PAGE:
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[Date Prev][Date Next][Thread Prev][Thread Next] [Date Index] [Thread Index] wrote:
> Hi, Claus!
> At the 18th of march you wrote:
> For what it's worth, I'm fiddling with a Lua-gui system. Currently using a
> binding to the FLTK widget set ( ), but trying to keep the
> underlying toolkit easily interchangable with something else.
> FLTK fits Lua extremely well, however, being compact, simple, modular, and
> cross-platform to a reasonable extent. A full Lua Wish-like shell - with
> everything statically linked - compiles to well below 400kB.
> The idea is to produce a full Lua IDE, including a Delphi-like RAD tool -
> ideally written entirely in Lua.  The whole thing should run on all (sort
> of) X-nix and WinDos platforms.
> There will be a web-page for this in a couple of weeks - to  be announced.
>  Participation welcome.
> I would be interested in you GUI-developement - not only for Lua. Is there
> something established yet?
> Martin

I thought that my 0.02$, while unsolicited, might be of interest.
I was very excited by fltk (nee FL) when I first came across it.
I agree it is a great fit for Lua.  In fact I think that the kind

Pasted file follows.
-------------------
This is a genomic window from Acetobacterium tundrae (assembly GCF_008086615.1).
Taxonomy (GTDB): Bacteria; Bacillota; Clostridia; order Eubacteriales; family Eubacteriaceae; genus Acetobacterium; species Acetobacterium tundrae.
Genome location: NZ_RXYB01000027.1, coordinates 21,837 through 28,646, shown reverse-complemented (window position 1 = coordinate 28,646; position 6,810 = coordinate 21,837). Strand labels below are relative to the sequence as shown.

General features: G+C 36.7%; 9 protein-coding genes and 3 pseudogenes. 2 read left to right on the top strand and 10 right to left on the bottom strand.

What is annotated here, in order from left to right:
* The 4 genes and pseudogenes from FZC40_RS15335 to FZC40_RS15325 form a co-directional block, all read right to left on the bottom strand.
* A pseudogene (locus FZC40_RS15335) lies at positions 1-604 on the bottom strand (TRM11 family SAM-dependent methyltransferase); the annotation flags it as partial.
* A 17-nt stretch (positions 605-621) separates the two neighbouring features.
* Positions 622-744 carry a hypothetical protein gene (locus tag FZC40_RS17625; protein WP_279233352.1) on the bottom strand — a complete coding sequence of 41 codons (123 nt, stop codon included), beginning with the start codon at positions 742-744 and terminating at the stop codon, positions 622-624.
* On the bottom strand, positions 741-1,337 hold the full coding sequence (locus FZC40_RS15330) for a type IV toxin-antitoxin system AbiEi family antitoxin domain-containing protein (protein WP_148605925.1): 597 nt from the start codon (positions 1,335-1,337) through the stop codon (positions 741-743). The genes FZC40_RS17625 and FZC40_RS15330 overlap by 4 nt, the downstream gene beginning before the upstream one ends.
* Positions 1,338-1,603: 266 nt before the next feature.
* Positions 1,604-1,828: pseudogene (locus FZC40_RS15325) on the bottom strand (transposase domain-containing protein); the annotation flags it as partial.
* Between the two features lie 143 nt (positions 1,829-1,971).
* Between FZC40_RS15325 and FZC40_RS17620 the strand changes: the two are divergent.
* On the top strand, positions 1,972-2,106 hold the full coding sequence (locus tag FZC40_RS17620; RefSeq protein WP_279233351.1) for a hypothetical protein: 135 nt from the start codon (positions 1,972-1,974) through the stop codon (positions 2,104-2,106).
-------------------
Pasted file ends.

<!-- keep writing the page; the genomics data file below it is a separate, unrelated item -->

of role it can provide is possibly most valuable when paired with 
a language like Lua.  But I feel that it is my duty to point out
something about it that many may dislike.  It was ultimately why
I stopped using it.  

The root of the problem is that in a fltk program there is only
one system defined window.  All other widget-like things are
in fact analogous to gadgets, for those familiar with Xt/Motif. 
They are all drawn one hundred percent with the graphics library
of the underlying system.

This is in one sense a VERY good thing.  It means that a fltk program
is _very_ light on resources.  So light that most can quite 
compfortably be run remotely across a _very_ slow connection.  I 
have run a simple program across a 14.4 modem.

The most serious downside is that (at least when I used it) that
it does not handle geometry very good at the extreme.  It has
very nice strut/spring system similar to other quality toolkits
and supports easy setup of a sensible resizable layout of widgets.
However when a widgets boundary gets too small for its contents,
the contents are not clipped.  For instance when a static (in
windows terms) or a label (in Qt terms), or XmLabel (in motif)
gets too small/narrow, the text gets written outside the boundaries
of the widget.  The other drawback is that widgets bear no resemblance
in appearance to native analogous widgets on the platform (not a 
big deal in X, but quite serious on win).

fltk has evolved since I used it.  Maintanence has moved to a consortium
away from it's central single developer maintenance since I used it.
It is possible that it has improved greatly.

All the best,